• Donate: Support our mission.


How do you celebrate the beach? Let us know!

Celebrating the beach is key! Compete in our drawing contest, write a poem, share a photograph, tell a story or play a game. The beach holds something for everyone!

  • Art Contest: Send us your art and it may end up on this site.
  • Games: Mazes, puzzles, crosswords, coloring activities, and more.
  • Resources: Our growing list of all things coastal.
  • Beach Poetry: Drawing the line in the sand.

Surfing in / Features

Water Flows and Coastal Ecosytems

One of biggest factors promoting the diversity of coastal ocean life is how fast the water flows, according to new research by scientists at Brown University.

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Excavation to begin on Dauphin Island berm

A 4-mile-long stretch of shore-side berm on Dauphin Island’s public beach, built earlier this summer, using money received from BP, will be now knocked down and cleaned as part of an effort to improve the aesthetic value of the beach.

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EPA Tells Coastal States to Consider Rising Ocean Acidity

News, Pollution

The U.S. Environmental Protection Agency says some states with coastal waters that are becoming more acidic because of carbon dioxide, should list them as impaired.

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Parts of Los Angeles County ban plastic bags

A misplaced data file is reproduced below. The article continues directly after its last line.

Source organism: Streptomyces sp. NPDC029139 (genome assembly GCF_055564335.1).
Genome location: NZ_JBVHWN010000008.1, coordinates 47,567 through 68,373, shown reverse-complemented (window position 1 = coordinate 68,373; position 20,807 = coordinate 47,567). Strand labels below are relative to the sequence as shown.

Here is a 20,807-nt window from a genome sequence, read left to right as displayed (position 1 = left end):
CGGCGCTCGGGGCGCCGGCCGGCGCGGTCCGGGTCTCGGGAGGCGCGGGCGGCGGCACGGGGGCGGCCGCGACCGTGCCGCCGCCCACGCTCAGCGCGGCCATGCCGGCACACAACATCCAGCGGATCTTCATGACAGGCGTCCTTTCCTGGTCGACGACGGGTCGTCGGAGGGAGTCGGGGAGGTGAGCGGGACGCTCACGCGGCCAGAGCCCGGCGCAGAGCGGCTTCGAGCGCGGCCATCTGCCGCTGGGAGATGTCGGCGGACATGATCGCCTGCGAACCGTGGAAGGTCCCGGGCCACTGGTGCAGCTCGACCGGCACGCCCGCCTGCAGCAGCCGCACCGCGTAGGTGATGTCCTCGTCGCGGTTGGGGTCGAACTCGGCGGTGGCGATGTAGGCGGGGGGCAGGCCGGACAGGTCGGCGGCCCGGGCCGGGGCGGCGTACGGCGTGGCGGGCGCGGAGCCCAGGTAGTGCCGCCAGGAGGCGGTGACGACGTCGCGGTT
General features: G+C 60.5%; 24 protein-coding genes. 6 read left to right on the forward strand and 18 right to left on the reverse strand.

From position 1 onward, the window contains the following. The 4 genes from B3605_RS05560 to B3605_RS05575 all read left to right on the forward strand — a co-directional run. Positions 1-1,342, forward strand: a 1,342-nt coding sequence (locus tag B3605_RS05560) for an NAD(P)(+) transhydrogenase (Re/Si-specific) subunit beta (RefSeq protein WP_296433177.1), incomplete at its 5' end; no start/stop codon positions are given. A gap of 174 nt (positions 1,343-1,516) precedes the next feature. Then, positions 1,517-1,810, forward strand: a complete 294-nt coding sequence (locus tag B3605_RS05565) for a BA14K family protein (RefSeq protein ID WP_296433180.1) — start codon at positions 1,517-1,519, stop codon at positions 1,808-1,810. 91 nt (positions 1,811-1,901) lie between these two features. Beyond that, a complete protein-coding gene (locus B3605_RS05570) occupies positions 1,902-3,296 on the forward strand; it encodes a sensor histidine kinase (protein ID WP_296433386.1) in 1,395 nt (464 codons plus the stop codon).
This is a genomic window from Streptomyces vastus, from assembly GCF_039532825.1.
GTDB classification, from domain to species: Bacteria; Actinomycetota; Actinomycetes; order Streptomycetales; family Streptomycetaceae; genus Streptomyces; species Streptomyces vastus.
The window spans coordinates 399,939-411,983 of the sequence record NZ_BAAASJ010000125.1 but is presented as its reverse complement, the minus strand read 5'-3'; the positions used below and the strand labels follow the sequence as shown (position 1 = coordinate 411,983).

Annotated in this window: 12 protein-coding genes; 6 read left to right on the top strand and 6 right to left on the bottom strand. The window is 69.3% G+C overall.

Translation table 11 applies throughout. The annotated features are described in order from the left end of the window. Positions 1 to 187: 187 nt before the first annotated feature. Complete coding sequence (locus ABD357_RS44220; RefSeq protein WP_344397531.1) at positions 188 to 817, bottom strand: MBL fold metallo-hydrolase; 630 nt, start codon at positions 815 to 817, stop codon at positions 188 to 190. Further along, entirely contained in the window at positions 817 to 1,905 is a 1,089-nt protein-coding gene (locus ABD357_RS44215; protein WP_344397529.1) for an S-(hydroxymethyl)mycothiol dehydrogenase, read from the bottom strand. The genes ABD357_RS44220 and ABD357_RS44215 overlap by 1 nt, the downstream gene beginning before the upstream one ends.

News, Pollution

Parts of Los Angeles County have joined other California communities in banning stores from using single-use plastic bags.

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Caribbean Reef Ecosystems May Not Survive Repeated Stress

Coral reefs suffered now record losses as a consequence of high ocean temperatures in the tropical Atlantic and Caribbean in 2005, according to the most comprehensive documentation of basin-scale bleaching to date.

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Record number of British beaches reach highest European standards

News, Pollution

The number of blue flag beaches in England fell from 82 in 2008 to 71 last year, largely as a result of detritus and pollution. However, 86.2% of beaches (425) in England and Wales meet higher guideline standards this year, a huge increase from previous figures.

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Rare Cold Water Coral Discovered off the Coast of Mauritania

A rare cold water coral reef has been discovered off the coast of Mauritania in Northern Africa, the first time such a reef has been found this far south.

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Oceania’s seafaring ancients make journey to Paris

The Quai Branly museum of tribal arts in Paris is hosting what is being billed as the first ever comprehensive exhibition on the Lapita peoples’ artefacts and history. Lapita’s settlements were universally located on beach terraces, or on stilt houses situated over reefs, lagoons, and open sea with direct access to the ocean.

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Enormous Levels of Illegal Turtle Harvesting on Beaches, Madagascar

The study is the first direct assessment of the level of exploitation of turtles in Madagascar. Similar harvests exist in many countries in the tropical coastal developing world, so this isn’t an isolated issue, but clearly it is a cause for concern when dealing with endangered species.